What Do You Need? You might be replacing all of your old bedroom furniture, starting from scratch in your first apartment, or just buying a few new pieces, but you should know from the start what you actually need. If you only put on makeup in the bathroom, it doesn't make sense to buy a vanity. If you share your bed with a partner, you'll both want a nightstand. If you or your partner is exceptionally tall, then choose a bed without a footboard so toes aren't cramped during the night. If a dresser is cute, but doesn't have enough drawer space to hold your clothes, it's not the right one for you. And take your lifestyle into account, as well. Is your idea of the perfect Sunday morning breakfast with the whole family piled into your bed? Or maybe you have kids in your bed every night. Does Fido or Mittens share your room? If any of those sound like you, then you need a large bed that's roomy enough for everyone.
Desk, live large in a small bedroom by taking full advantage of the available space. When you're arranging the room to accommodate a sleeping area and study space, choose furniture that's in scale with the room's petite size and meets your bedroom needs. Large, bulky pieces can quickly consume the floor space to generate a clunky, crowded room, making it difficult to even walk around. Place the largest piece of furniture, a bed, in a small bedroom first, followed by the desk and other pieces. Where you position a bed is determined by the physical layout of your bedroom, as well as personal preference. The typical location for a bed is in the center of the longest wall, but in a bedroom with limited floor space, you may need to nestle it into a vacant corner to provide enough room to walk alongside it. Furniture layout guidelines that are used by professional interior designers suggest a minimum two-foot clearance around the exposed sides and end of a bed.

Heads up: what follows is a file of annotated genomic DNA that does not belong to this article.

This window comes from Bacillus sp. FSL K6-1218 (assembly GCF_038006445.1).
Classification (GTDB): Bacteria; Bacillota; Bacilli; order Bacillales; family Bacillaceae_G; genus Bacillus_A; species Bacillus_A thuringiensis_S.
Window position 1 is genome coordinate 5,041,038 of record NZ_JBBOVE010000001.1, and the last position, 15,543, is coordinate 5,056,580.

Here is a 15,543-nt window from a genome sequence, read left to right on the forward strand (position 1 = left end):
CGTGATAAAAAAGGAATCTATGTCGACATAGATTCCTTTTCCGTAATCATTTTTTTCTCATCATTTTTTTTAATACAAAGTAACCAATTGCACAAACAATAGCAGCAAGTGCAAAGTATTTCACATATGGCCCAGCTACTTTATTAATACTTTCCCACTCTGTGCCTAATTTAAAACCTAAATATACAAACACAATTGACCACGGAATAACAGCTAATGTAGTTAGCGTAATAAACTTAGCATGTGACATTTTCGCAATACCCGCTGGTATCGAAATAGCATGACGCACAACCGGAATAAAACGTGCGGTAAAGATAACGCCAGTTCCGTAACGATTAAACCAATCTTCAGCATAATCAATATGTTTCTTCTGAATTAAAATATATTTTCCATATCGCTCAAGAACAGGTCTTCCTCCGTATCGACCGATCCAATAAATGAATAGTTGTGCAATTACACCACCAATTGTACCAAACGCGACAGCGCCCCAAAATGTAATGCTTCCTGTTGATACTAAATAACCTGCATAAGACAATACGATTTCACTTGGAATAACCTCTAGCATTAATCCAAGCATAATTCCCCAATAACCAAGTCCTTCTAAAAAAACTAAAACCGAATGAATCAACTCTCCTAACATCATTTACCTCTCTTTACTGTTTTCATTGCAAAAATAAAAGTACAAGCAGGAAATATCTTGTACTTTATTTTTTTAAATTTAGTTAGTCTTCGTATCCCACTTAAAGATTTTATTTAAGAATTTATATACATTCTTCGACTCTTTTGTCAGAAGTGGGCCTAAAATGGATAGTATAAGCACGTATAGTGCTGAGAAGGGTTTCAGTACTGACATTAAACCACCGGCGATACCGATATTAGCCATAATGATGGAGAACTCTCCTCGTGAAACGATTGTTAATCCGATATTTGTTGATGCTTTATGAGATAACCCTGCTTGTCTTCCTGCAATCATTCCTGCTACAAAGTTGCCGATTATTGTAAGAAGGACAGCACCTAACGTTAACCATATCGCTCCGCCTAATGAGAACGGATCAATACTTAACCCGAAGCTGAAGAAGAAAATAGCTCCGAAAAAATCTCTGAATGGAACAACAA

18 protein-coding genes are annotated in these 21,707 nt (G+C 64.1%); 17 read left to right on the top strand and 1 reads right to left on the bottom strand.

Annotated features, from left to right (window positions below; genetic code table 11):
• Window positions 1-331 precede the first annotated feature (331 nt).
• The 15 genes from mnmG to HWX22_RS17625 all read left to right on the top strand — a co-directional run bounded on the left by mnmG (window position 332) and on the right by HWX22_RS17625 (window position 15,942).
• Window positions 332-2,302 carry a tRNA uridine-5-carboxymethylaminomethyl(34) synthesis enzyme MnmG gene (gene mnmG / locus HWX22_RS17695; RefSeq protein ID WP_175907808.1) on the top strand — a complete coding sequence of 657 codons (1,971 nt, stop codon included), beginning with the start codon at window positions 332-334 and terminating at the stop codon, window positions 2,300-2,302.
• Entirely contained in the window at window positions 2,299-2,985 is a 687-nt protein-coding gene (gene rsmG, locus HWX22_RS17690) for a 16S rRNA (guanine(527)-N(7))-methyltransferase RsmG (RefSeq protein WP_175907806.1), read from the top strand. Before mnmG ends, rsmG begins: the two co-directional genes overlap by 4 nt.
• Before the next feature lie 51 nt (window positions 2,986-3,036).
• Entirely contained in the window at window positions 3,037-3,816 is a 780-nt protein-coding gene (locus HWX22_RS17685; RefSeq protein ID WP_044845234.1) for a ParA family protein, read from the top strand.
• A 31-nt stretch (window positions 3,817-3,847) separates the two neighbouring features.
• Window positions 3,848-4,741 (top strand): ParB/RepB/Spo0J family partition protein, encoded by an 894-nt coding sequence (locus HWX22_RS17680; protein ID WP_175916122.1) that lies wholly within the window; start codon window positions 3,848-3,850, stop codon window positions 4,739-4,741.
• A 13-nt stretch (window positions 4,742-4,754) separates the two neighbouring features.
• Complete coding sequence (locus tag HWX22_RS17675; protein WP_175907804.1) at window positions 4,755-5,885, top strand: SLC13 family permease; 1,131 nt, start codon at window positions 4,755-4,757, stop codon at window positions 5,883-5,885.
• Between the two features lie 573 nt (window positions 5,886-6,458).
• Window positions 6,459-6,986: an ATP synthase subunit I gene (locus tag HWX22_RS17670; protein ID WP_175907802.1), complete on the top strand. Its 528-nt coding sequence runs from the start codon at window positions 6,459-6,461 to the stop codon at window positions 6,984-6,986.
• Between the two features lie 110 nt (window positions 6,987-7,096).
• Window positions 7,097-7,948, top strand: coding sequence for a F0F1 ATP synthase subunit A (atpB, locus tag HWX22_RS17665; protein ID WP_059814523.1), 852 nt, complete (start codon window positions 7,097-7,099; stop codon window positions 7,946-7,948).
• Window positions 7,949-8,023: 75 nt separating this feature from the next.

The above diagram is not intended to be a conclusive layout for irregular shaped bedrooms, but inspiration for how to use the space available to you. The furniture arrangements from the first diagram can be applied to odd shaped bedrooms, with the addition of a few tweaks to balance out the space. You can visually soften any sharp angled corners to appear less harsh with the help of something circular, spherical, or just something rounded. This could be in the form of a small, round lamp table in a reading nook, or a round-edged bedroom chair. If it's a tight corner, try to de-clutter the corner so that it's less heavy on the eyes, with the simple rounded focal point to soften.
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